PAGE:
Query Paranoia

ParanoiaWriters often get freaked out by all our blogs and twitter posts about “bad” queries and big mistakes people make that can make them look…less than professional.

But here’s the thing. If you’re reading blogs and books and getting yourself educated about how to get published, then I’m sure you’re going to be fine. You can stop worrying so much, because YOU are not the one making those really egregious mistakes.

And even if you’re not perfect? Don’t sweat it. Believe it or not, agents can see through cliches, poor wording and other mistakes to identify good writing and strong book ideas. When we post all those silly things people say in queries, and write all those posts about “here’s what NOT to do,” we’re just trying to help, we’re not trying to paralyze you!

Believe me, we all see our share of queries that say things like…

To Whom It May Concern…

My book is your next #1 bestseller…

Your publishing house should publish my book…

My book is 200,000 words…

Please see my three attached PDFs…

…and sometimes we even *gasp* request partials on these queries!

I know you probably think we’re joking when we talk about some of the funny things we see in queries – as an educated writer, you may find it hard to believe anyone makes these common newbie mistakes. But that’s just because YOU’RE educated and well-read and informed and you know better.

So seriously…

Send out your query already.

And STOP worrying about looking like a bonehead. Trust me, you won’t! We want to hear what you have to say, we want to see your query, and we don’t want you to worry so much about mistakes you’re never going to make anyway, because you’re way too smart for that.

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  • http://ericvonmizener.com Eric

    Good, level-headed advice. It reminds me of the Nike slogan: Just do it.

  • http://noveladventurers.blogspot.com Alli

    Phew! Sometimes I think we can have too much information at our fingertips and it can make us paranoid. It’s good to know agents are so forgiving if we do (gasp!) make a mistake. Onward and upward!

  • http://thefarseas.blogspot.com/ Trisha

    Yep, sometimes I really do think we get ourselves way too twisted up in knots over the query thing. The key is a good idea and writing it well ;)

  • http://hmlashelle.wordpress.com/ Happy

    yes! and the same applies to life in general, really. Some people will like you, and others won’t- but you just have to step out into the world and be yourself– and the best version, hopefully! I work really hard on my queries, and though I think not rushing and giving writing (including a query) time to “steep” is important, at some point you just have to believe in your research and ability and just go for it :) thanks for the encouragement~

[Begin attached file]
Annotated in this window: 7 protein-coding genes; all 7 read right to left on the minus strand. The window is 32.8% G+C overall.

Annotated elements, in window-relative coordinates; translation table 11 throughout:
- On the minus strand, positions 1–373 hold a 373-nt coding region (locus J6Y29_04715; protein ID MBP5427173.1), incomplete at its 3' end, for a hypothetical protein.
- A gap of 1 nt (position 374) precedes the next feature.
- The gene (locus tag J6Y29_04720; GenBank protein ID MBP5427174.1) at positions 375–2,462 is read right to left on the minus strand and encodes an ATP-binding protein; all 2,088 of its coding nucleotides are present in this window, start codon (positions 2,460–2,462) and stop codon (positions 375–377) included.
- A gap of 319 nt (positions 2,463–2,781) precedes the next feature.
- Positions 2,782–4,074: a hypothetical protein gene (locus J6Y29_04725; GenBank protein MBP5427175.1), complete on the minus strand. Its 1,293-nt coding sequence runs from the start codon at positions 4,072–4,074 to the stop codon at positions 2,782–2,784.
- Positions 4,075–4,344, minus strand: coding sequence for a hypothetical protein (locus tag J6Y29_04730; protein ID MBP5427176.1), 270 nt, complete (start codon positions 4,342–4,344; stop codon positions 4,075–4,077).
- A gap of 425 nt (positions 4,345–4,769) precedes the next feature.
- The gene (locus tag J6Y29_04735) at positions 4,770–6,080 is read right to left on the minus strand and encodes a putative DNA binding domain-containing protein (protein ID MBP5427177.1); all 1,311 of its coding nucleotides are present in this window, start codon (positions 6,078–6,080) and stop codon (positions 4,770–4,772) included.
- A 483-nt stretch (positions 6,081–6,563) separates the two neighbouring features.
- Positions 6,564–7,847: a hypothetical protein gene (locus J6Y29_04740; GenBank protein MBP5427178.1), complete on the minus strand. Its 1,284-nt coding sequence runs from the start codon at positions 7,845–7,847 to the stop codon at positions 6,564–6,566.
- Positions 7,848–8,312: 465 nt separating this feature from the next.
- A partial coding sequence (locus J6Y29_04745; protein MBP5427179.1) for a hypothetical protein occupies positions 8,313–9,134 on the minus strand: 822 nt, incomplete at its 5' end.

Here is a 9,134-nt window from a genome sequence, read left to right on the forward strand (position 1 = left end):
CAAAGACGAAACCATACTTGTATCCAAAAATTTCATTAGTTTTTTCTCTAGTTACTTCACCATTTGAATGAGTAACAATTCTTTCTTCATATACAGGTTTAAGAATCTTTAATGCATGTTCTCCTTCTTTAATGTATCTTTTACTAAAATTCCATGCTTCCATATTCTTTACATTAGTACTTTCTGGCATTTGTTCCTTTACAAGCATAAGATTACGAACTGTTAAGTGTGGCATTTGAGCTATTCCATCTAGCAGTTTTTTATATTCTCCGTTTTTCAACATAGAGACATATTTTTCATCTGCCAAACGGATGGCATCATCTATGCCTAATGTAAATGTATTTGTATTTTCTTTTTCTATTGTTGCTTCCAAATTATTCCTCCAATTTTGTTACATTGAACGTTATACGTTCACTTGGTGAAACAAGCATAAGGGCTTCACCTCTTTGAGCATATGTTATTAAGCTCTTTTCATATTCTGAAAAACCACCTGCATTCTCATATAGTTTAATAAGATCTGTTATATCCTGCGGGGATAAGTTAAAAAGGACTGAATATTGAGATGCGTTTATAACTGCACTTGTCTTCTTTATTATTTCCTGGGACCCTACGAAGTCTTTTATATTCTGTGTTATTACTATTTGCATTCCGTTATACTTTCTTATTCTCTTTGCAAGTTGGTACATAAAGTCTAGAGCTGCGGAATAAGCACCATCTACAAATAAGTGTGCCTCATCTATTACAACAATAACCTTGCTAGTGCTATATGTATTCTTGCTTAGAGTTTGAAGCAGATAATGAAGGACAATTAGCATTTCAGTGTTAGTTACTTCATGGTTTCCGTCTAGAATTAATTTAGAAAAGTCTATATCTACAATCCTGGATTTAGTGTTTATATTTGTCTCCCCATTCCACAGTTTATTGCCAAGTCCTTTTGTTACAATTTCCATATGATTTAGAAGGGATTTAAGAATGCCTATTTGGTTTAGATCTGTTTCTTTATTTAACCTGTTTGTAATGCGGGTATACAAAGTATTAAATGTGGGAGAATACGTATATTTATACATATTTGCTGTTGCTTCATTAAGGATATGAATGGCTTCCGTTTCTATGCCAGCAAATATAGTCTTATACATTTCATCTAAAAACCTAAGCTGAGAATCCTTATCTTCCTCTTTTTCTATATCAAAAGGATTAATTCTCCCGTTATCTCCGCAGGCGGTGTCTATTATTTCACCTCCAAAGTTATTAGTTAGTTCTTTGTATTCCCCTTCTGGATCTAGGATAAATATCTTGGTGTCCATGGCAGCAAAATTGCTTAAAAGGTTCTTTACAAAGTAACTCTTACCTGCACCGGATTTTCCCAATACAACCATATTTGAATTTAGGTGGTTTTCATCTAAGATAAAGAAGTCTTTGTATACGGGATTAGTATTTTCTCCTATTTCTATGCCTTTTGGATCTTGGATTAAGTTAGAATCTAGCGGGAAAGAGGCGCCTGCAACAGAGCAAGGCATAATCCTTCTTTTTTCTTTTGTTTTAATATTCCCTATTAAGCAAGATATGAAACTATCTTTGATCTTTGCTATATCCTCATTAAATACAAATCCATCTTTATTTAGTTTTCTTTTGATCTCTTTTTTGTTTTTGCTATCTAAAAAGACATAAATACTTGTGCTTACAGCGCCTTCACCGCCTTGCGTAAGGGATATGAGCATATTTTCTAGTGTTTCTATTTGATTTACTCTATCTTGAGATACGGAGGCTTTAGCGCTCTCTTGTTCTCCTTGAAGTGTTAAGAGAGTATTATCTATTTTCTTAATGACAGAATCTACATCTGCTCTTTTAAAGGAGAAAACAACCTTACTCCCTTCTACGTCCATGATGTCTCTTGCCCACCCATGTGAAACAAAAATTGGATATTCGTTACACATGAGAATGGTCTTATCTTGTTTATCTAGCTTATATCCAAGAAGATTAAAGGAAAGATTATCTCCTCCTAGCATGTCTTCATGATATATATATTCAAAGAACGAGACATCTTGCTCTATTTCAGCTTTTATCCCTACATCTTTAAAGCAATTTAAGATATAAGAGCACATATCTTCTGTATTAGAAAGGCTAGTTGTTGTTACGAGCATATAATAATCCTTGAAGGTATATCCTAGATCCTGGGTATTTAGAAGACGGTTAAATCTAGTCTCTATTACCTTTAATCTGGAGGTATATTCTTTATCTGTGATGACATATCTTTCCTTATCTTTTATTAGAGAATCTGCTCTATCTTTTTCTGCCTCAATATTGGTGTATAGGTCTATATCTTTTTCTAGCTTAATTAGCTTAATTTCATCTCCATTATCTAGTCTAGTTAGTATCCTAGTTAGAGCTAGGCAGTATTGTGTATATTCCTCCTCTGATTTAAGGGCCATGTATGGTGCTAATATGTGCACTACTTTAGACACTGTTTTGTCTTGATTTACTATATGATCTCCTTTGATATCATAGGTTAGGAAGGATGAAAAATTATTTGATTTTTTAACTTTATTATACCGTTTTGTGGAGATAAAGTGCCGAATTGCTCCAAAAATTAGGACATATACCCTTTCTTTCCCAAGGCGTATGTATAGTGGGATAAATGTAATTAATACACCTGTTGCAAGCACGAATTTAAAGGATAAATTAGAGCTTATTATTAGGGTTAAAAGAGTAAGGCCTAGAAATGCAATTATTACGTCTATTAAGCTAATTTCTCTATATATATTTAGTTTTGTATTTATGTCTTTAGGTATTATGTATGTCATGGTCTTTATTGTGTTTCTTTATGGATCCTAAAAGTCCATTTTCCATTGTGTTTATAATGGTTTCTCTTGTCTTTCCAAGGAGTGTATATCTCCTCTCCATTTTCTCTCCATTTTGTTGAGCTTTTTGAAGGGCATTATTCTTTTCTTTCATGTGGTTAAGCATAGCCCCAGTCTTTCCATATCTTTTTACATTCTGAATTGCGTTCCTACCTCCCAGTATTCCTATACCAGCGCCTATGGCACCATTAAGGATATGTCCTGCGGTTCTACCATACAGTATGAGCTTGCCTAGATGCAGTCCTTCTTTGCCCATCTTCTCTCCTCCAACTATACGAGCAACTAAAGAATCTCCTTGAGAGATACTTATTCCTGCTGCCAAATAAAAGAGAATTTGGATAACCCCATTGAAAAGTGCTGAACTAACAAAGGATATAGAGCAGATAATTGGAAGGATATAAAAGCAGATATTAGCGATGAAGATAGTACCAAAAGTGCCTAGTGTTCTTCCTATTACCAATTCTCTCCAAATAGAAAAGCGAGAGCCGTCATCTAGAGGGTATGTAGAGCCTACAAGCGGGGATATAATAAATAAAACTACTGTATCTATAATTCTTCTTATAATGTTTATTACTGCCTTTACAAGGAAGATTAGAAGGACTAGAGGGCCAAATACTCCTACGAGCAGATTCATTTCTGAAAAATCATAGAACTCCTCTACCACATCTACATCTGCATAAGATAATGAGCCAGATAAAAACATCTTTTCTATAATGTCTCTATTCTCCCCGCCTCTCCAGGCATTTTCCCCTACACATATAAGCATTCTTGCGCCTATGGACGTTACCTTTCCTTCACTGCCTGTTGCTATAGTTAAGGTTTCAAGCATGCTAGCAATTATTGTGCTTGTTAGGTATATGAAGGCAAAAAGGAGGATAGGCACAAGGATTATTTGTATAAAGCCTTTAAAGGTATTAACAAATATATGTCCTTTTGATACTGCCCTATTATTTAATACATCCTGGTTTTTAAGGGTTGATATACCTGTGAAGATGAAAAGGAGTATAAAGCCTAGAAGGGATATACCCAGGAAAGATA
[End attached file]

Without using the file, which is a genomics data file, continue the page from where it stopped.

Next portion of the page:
• http://sharonbayliss.blogspot.com/ Sharon Bayliss

    Thank you! I may need to start reading this post every day to help treat my queriphobia.

  • http://bit.ly/faKb1R Jackie Ley

    An encouraging post that emphasises the balance between striving to be the best we can be, without falling prey to the ‘analysis paralysis’ that one of your guest bloggers referred to in a recent post.

  • Kristy Bryan

    Sometimes we forget how much we’ve learned and how far we’ve come through studying texts on writings and consistently reading blogs such as yours. Thanks for the reminder!

  • http://catherinemjohnson.wordpress.com Catherine Johnson

    I used to suffer from analysis paralysis, but i just get on with it now. On submission and writing a new book and may even re-write my first book if my beta reader lkes the story.

  • http://www.marilhazlett.com Maril Hazlett

    This is very kind of you to say… But I’m not fooled, I still think the Query Police are out to get me, and I’m going to hang on to everything and freak out about it a little while longer :)

    (Plus which, I’m actually not DONE.)

  • http://www.abingdonpress.com/fiction Ramona Richards

    As an editor, I can tell the difference between a writer who’s trying to be professional but makes a mistake, and a query that reveals the author’s lack of knowledge about the business of publishing. Even then, I try to look past the oops sections to the writing . . . but the truth is that the writing on an unprofessionally prepared query or proposal is usually horrible.

    Even when it’s not, why should I spend one of my few publishing slots on someone who can’t even be bothered to go to the library and check out a book on preparing a query/proposal?

  • http://www.katieganshert.blogspot.com Katie Ganshert

    I love that you used the word bonehead in your post. Great word. :)